here is a 5 ECTS2 Masters level module at Aarhus University,
Denmark. The course was run as a pilot course in the Spring and
Fall of 2016. The Spring course (February-June) is the focus of
this paper and was attended by 26 participants from three
participating municipalities. Participants were either practicing
teachers (20) or educational leaders of central FabLabs in
education (6) with the responsibility of servicing teachers in
different municipalities.
The master's course was developed within the FabLab@School.dk
project, an ongoing Danish research project at Aarhus University
in cooperation with Vejle, Silkeborg and Aarhus municipalities.
The project is part of the global FabLab@School initiative
founded at Stanford University. The Danish research project
focuses on FabLabs as hybrid learning laboratories, which
combine digital fabrication, design thinking, collaborative idea
generation and development of solutions to complex societal
challenges. Emphasis is put on the creative process from early
ideation, sketching and mockup to actual prototyping. This focus
on teaching design literacy calls for training teachers in
approaches and mindsets involved in scaffolding students' design
of possible solutions to wicked problems. However, as shown in
[31], K-12 teachers tasked to utilize design processes and digital
fabrication to scaffold children in acquiring design literacy, face at
least three challenges of (1) understanding a complex design
process, (2) managing digital technologies and design materials,
and (3) balancing different modes of teaching. Consequently, it is
crucial to better understand what capabilities teachers need and
how they might realistically develop new teaching practices to
support students' design literacy. The master's course in Design
Processes and Digital Fabrication was designed to get a direct first
understanding of what capabilities teachers need to teach design
literacy to K-12 students by addressing the three challenges
identified in our previous research. Before providing further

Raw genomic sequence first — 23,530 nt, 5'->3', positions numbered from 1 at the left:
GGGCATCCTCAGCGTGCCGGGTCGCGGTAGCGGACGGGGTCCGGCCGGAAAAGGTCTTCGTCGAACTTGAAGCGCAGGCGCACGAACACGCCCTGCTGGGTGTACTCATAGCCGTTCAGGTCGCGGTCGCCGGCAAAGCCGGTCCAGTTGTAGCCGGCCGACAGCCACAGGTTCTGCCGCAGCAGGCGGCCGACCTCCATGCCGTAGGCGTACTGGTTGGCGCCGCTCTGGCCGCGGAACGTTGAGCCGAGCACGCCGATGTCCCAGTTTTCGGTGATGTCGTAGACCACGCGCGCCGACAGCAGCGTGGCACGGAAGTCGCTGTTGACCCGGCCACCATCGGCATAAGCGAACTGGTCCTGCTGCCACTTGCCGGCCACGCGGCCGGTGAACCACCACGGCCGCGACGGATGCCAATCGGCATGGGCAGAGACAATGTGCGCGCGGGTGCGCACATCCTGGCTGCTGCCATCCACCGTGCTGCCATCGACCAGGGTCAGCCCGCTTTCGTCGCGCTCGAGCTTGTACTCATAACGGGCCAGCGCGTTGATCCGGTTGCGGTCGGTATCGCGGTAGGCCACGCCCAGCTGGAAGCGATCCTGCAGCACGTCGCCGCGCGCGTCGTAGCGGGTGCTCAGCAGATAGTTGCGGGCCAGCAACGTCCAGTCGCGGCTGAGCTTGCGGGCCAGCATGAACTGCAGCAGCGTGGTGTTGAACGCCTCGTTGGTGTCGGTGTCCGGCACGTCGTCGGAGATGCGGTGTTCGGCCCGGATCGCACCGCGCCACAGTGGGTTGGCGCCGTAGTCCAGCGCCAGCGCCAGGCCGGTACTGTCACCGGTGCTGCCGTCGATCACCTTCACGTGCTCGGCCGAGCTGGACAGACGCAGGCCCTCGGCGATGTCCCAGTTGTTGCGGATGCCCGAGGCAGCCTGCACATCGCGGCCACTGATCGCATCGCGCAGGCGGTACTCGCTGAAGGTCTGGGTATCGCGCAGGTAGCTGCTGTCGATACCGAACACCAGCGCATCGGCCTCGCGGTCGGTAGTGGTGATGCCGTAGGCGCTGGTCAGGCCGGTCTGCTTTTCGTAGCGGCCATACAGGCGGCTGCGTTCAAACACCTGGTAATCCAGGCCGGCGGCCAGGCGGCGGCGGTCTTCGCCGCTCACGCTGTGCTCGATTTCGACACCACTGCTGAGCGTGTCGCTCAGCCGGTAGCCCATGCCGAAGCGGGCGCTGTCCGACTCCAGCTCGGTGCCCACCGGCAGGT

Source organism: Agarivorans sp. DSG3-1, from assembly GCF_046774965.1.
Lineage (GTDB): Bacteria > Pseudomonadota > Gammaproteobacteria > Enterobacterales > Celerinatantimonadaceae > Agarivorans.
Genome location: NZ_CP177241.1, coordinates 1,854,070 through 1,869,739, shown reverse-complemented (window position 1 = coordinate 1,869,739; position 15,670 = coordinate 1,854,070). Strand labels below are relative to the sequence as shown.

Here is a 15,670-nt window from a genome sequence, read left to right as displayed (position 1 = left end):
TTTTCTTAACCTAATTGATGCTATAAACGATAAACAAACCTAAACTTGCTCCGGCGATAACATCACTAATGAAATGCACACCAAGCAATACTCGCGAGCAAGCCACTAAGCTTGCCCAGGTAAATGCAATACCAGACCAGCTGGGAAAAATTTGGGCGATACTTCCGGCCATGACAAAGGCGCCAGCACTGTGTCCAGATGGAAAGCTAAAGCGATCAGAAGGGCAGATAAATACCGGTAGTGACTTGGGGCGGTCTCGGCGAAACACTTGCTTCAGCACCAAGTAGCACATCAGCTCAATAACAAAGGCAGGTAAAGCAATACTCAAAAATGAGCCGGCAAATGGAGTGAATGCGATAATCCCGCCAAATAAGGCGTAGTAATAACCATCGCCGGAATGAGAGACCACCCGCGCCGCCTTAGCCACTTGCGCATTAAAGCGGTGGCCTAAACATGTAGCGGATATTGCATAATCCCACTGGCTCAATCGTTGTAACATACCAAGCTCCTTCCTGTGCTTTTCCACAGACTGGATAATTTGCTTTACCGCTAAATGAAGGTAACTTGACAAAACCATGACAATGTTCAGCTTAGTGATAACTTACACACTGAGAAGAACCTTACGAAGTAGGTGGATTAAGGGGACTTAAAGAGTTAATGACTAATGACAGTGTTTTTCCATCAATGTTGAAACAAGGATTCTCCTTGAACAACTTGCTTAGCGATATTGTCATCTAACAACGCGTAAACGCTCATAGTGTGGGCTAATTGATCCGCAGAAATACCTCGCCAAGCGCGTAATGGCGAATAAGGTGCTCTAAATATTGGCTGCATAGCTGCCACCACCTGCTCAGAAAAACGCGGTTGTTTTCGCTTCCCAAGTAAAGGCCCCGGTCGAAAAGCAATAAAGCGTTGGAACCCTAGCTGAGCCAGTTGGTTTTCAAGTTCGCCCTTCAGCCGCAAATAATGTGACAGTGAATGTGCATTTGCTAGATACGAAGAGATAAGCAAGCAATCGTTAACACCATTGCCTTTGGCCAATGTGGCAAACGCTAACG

details on the current study, we will unfold the three challenges
that were identified as part of a previous study named
DesignThink in the next section.
3.1 Challenges for teachers
In connection with the intervention DesignThink, we studied
teachers' implementation of a learning design, which was
developed by us and implemented over an 8-week period by a
group of teachers in their respective school environments.
2 European Credit Transfer System. 60ECTS is equivalent to a full
year's work.
Through teachers' reflections on a blog and during interviews, we
identified three central challenges experienced by the teachers: (1)
understanding a complex design process, (2) managing digital
technologies and design materials, and (3) balancing different
modes of teaching. These challenges were identified among
teachers teaching utilizing a design studio approach while
focusing on teaching for design literacy. Based on our data and
analysis, we argue that these challenges point to important aspects
of reflective educator expertise.
The approach of the DesignThink intervention forged a focus on
the ability to generate reflection and knowledge through an
iterative and explorative process. This was counter to the more
linear approach of producing functional, aesthetic or realistic
products that the teachers’ perceptions and experiences reflected.
The teachers had little experience with addressing real-life
contexts and in structuring more complex processes of digital
fabrication in education. Accordingly, the teachers faced the
challenge of understanding a complex design process.
Teachers in DesignThink worried about not being competent in
handling digital technologies. We found that they were equally
challenged in managing and handling analogue design materials,
and that they did not appreciate the different qualities and
affordances of externalizations such as sketches, mock-ups, etc.
Accordingly, teachers did not develop unique design materials for
framing and feedback of the students’ process, or have knowledge
or experience in moving between diverse, analogue and digital,